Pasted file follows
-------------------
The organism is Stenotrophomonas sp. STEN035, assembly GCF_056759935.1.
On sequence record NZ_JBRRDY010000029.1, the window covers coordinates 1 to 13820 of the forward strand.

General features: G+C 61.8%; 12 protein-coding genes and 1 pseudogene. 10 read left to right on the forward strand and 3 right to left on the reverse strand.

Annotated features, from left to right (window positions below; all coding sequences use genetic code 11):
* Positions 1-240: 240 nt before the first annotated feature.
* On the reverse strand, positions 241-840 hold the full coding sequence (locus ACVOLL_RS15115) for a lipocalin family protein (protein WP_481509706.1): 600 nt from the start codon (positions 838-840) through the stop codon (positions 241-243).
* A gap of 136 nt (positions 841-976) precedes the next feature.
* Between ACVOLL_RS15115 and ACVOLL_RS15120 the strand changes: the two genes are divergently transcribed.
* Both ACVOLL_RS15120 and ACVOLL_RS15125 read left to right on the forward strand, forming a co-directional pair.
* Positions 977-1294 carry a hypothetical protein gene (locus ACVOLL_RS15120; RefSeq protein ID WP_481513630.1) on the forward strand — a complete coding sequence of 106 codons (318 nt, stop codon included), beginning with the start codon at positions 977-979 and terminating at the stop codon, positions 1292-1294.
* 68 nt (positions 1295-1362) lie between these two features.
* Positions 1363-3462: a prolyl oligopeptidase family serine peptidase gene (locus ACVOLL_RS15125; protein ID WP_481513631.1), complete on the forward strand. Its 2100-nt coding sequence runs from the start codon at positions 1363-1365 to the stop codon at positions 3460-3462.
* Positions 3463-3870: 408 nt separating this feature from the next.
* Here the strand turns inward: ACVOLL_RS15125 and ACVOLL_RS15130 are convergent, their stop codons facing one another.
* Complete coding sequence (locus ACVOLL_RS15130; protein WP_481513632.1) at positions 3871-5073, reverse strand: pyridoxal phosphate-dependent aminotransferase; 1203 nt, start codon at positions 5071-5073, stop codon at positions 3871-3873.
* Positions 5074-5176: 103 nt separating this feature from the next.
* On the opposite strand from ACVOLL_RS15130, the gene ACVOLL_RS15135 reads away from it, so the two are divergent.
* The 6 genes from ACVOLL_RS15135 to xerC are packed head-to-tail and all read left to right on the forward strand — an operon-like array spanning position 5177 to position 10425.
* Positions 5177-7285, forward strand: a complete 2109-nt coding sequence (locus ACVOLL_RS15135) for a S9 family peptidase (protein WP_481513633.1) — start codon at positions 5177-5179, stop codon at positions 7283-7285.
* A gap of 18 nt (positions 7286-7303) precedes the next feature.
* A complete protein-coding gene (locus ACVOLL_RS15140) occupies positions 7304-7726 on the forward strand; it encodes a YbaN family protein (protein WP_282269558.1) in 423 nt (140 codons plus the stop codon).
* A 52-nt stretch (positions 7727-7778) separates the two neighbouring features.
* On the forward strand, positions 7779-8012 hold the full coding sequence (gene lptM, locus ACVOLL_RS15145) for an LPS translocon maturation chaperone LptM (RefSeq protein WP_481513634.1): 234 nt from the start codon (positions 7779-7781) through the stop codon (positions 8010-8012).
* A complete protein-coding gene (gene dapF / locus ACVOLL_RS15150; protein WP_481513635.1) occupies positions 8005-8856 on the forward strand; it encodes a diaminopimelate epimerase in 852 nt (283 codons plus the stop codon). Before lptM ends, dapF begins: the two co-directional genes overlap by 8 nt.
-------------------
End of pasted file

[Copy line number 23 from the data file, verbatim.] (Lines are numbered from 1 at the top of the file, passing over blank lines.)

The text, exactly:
* On the forward strand, positions 7779-8012 hold the full coding sequence (gene lptM, locus ACVOLL_RS15145) for an LPS translocon maturation chaperone LptM (RefSeq protein WP_481513634.1): 234 nt from the start codon (positions 7779-7781) through the stop codon (positions 8010-8012).